Labour and Delivery

By Dr. Ankita Chandna in Obstetrics And Gynaecology

Dec 26 , 2017 | 3 min read


Labour pain? Not an alien terminology for women who have gone through this. It might bring jitters when you think of the contractions you had faced to bring your bundle of joy in this world. When a baby’s due date is near, there are a mixed range of emotions one goes through. Every woman’s experience of giving birth is different and unique. Below are the typical guidelines that explain what to expect before and after the birth of a baby:

Q. What are the signs of labour and delivery?

Predicting when labour will begin is not possible, and the date given by doctor is merely a point of reference. Labour can start as early as three weeks or as late as two weeks from the date given by the doctor.

The signs and symptoms of impending labour are not uniform; however, the common ones are listed below:


This happens when the baby’s head drops down in the pelvis in preparation for delivery. It eases breathing and increases the need to urinate. This sign can occur a few week or hours before the onset of labour.

Mucus Plug (Bloody Show)

The release of mucus plug is another sign of labour. It comes out in the form of blood-tinged or brownish discharge from the cervix (Mouth of uterus):

Water Breaking (Ruptured Membranes)

Spontaneous rupturing of membranes leads to the fluid gushing or leaking from the vagina. This can occur hours before labour or even during the labour.


Labour begins with the start of contractions and usually occurs 10-20 minutes before the delivery.

Q. What are the stages of labour and delivery?

Labour is typically divided into three stages viz. dilation of the cervix, the birth of the baby, and the delivery of the placenta.

Stage 1

Step 1 is characterised by thinning and dilation of the cervix. The longest stage of labour, it is further divided into three phases viz. latent, active, and transition.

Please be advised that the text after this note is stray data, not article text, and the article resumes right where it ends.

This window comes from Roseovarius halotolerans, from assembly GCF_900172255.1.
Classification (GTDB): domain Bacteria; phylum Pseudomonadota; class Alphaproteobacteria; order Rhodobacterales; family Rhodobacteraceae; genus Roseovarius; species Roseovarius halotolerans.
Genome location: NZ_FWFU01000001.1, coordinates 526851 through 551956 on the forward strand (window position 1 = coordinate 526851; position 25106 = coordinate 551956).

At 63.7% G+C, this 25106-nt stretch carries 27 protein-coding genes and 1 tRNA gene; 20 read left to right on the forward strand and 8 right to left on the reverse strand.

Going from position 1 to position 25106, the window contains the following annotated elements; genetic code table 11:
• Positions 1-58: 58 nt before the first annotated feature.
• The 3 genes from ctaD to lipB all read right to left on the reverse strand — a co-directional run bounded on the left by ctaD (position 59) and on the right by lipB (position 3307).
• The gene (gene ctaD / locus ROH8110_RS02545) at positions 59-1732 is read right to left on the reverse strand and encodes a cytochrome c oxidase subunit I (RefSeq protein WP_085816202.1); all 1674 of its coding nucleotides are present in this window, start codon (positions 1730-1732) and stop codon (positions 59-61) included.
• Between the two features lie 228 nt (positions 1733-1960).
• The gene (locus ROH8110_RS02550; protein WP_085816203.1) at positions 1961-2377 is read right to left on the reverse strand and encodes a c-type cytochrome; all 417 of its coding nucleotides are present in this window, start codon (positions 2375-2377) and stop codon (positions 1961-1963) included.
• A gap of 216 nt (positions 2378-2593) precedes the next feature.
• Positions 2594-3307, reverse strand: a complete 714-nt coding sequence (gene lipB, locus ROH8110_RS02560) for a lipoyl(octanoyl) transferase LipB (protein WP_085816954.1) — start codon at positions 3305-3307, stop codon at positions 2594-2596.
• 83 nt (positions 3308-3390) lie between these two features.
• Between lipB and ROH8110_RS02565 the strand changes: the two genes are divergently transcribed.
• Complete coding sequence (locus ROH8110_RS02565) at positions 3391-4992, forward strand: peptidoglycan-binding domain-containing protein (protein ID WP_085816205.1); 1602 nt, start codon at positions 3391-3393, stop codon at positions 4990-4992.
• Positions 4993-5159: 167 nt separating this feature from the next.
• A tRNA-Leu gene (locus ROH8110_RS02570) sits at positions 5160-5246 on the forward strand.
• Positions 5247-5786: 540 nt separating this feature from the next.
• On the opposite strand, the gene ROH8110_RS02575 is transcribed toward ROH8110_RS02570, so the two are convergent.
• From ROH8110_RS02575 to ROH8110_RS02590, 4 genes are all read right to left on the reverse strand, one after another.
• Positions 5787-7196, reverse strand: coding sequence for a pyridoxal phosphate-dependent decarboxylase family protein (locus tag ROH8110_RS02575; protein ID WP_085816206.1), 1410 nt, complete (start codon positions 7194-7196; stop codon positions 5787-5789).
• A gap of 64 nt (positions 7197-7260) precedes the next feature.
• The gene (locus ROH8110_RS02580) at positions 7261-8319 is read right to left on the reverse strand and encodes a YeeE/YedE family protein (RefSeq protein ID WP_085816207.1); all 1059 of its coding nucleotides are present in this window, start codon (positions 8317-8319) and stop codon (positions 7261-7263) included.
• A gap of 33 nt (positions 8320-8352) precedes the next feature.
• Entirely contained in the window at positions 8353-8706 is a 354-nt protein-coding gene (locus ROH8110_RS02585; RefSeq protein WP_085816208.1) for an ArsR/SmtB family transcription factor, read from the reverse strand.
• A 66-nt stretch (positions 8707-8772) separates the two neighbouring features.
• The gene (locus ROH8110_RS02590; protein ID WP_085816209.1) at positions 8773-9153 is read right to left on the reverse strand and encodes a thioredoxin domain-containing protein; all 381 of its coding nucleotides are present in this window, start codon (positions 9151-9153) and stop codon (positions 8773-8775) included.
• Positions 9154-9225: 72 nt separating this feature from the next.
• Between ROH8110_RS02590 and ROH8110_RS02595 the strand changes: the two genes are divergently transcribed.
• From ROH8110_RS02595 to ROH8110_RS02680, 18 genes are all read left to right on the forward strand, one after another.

Stage 2

Stage 2 oversees the passage of the baby through the birth canal until final delivery. This phase occurs when the cervix is entirely dilated, and voluntary pushing is initiated. It is also known as the pushing state. This stage can take anywhere from few minutes to hours.

Stage 3

This final stage begins at a time when the baby is delivered. The placenta and foetal membranes are ejected. There might be bleeding and contractions during this stage. Stage 3 takes anywhere from 5 to 30 minutes.

Q. What are pain control options during labour and delivery?

Many women during labour and delivery opt out against receiving medications for pain. However, many choose medications and interventions to control pain during labour and delivery. There are many pain control options available during labour and delivery, but being calm and bear effectively and wait for the magic to happen are the best techniques. Women can also opt for regional anaesthesia which can be administered as a epidural or spinal-epidural block.

Q. What can you expect after childbirth?

There will be a noticeable change in the body just like the body went through changes before the birth. The changes can include the following:

Sore Breasts

Breasts may be hard and swollen for days due to lactation. It might even be painful for a couple of days before a new mother gets used to it.

Haemorrhoids(Also known as Piles)

Haemorrhoids are common after delivery. Don't Worry! They will usually go after delivery.

Faecal or Urinary Incontinence

Some women may leak urine because of stretched muscles, especially after a long labour. In some cases, it might be challenging to control bowel movements.

Lochia (Vaginal Discharge)

Just after giving birth, the body will experience a discharge of blood which is more substantial than a regular period. Over time the discharge will fade to yellow or white, which will eventually stop in a couple of months.

After Pains

After giving birth, a new mother may experience contractions for a few weeks before the uterus returns to the pre-pregnancy size.

Except for the physical changes, there will be a noticeable change in the mood. She may experience irritability and sadness which is often called as ‘baby blues’. This usually occurs because of hormonal changes and exhaustion. These will disappear with time.